Hey, if there’s only one book you can afford to read on the wine business, wine trade, wine making, wine traditions, commercial versus natural wines, and some of the greatest vintners on this earth, read Kermit Lynch’s 30-year-old travelogue on selecting his French wine portfolio.
First published in 1988, this is a story of candor, love of the vine, and decades-long incessant battle for the true and sincere fermented juice that brings together the sense of the place it was born in and the passion that old rustic village men put into it on their slopes and in their damp cellars.
Lynch, a renown US wine importer, discusses his views on the natural wines well before Marcel Lapierre and his buddies made it into a huge trend. He meets and talks to people like Aubert de Villaine, Henri Jayer, Hubert de Montille, François Raveneau, Aimé Guibert and the Peyraud family of Domaine Tempier. Hell, he even talks to Jules Chauvet before Jules Chauvet changed the mentality of the ravaged Beaujolais region and sowed the seeds of the natural wine movement.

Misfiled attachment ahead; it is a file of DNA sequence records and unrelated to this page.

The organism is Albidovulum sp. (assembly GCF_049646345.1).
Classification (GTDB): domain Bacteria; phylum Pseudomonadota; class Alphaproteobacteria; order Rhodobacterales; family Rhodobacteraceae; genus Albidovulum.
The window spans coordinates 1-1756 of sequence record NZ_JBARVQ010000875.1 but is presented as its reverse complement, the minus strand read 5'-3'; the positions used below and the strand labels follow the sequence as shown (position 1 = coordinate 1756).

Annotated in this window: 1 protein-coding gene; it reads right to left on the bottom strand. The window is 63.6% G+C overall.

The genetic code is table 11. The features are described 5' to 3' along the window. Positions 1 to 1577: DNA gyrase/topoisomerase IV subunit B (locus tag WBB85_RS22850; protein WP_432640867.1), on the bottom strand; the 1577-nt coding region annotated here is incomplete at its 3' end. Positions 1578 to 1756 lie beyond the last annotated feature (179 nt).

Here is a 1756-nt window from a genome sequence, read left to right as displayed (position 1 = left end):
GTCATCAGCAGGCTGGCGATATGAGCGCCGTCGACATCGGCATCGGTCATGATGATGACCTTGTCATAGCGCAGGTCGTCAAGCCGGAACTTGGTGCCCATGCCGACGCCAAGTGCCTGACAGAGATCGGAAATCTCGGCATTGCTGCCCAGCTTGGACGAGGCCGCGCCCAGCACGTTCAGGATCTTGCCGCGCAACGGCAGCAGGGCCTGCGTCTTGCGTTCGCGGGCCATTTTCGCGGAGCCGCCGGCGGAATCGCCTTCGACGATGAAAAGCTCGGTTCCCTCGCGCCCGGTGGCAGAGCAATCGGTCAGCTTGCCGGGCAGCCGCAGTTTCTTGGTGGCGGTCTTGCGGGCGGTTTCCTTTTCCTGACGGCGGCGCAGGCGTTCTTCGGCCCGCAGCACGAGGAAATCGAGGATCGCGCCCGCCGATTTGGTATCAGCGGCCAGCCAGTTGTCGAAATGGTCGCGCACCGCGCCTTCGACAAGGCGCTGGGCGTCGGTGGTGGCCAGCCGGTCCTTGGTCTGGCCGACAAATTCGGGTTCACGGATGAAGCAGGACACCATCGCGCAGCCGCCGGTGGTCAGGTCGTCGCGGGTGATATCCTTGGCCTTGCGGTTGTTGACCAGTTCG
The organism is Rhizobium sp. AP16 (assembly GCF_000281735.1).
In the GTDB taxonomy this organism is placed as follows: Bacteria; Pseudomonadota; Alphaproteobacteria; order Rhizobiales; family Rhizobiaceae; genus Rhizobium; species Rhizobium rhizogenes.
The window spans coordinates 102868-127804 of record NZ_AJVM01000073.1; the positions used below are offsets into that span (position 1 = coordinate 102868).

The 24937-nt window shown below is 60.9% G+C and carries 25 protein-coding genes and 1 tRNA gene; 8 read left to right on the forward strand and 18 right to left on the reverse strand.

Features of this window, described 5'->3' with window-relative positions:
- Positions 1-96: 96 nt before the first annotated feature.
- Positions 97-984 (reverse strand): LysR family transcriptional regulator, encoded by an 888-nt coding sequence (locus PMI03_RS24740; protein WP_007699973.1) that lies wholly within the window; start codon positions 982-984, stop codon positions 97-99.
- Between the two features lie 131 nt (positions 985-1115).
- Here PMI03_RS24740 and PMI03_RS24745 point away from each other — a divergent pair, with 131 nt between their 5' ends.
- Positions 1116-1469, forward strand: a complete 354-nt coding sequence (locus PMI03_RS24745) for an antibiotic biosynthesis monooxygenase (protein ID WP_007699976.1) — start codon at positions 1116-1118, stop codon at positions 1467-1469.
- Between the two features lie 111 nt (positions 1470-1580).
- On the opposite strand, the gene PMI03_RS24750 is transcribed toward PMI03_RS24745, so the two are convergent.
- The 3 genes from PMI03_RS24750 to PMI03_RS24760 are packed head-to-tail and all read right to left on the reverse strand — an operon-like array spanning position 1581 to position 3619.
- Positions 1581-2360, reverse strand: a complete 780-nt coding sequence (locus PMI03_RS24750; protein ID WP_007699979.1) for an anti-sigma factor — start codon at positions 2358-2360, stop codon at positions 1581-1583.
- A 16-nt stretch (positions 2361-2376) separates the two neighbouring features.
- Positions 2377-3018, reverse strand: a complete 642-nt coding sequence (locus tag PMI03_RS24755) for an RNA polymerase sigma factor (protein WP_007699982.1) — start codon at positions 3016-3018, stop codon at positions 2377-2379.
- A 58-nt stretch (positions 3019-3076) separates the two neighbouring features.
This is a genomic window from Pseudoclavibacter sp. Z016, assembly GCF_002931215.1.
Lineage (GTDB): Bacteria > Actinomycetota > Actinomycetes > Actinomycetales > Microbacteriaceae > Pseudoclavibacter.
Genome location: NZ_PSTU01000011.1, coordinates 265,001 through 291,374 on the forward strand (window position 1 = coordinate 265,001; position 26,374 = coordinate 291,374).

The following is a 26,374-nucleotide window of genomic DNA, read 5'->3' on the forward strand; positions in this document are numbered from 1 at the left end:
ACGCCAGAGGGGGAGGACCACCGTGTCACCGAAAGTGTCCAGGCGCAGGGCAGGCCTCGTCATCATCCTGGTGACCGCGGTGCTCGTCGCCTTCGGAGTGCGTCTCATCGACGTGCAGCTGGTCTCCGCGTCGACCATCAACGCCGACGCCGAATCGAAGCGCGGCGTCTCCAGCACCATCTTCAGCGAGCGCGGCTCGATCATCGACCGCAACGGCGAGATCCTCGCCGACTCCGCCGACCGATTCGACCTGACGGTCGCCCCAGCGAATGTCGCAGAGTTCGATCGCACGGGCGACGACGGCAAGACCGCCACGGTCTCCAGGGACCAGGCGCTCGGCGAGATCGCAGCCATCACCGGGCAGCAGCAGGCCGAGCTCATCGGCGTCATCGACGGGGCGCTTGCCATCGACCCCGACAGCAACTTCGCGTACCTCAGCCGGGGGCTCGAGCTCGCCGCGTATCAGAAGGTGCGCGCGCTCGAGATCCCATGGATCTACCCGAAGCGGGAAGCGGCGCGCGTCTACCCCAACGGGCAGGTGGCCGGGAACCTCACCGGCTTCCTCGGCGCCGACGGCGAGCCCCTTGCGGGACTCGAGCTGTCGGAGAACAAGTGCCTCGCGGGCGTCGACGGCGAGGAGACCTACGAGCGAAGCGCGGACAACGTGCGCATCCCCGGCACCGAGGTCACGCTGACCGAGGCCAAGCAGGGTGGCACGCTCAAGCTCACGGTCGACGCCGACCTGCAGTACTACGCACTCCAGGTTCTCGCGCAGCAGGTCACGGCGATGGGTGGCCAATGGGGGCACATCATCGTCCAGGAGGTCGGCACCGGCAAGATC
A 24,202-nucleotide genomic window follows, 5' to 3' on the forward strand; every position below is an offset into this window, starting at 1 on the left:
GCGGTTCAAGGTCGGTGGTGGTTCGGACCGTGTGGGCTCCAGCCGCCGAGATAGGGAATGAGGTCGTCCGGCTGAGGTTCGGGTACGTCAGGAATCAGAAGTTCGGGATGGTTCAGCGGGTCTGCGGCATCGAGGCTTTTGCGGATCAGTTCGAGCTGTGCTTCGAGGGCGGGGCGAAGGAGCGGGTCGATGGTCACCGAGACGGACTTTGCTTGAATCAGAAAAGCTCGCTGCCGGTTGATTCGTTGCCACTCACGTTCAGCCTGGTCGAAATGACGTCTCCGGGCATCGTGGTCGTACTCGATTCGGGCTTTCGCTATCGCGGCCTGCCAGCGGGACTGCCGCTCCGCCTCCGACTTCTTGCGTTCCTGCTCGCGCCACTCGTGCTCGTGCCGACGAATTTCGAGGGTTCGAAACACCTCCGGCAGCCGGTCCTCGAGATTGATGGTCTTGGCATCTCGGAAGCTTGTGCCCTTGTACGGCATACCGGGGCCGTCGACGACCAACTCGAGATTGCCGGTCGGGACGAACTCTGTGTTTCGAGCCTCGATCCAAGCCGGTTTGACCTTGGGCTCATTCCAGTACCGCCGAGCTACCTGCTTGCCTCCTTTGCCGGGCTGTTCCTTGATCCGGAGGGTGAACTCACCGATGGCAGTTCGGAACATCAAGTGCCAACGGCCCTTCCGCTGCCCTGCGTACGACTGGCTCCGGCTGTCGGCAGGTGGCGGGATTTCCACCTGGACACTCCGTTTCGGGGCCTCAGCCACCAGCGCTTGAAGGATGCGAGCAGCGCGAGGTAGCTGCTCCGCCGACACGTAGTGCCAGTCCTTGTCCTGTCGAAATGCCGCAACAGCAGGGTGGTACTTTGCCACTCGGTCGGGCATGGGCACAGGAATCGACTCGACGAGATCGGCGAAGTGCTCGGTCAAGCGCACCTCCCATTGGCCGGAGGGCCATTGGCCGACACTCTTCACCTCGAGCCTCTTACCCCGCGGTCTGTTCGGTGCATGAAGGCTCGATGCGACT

He praises wines of elegance, finesse, nuance, balance, light alcohol, no filtration, low or no sulfur at all, over soul-less broad-shouldered bold oaky wines of 15% and above still in favor with the world press. Yet, in his epilogue to the 25th anniversary edition, published in 2013, he spares no harsh words towards badly made ultra purist natural wines, as you cannot sell defects for effects just for the sake of it being natural and raw.
A true visionary before his time.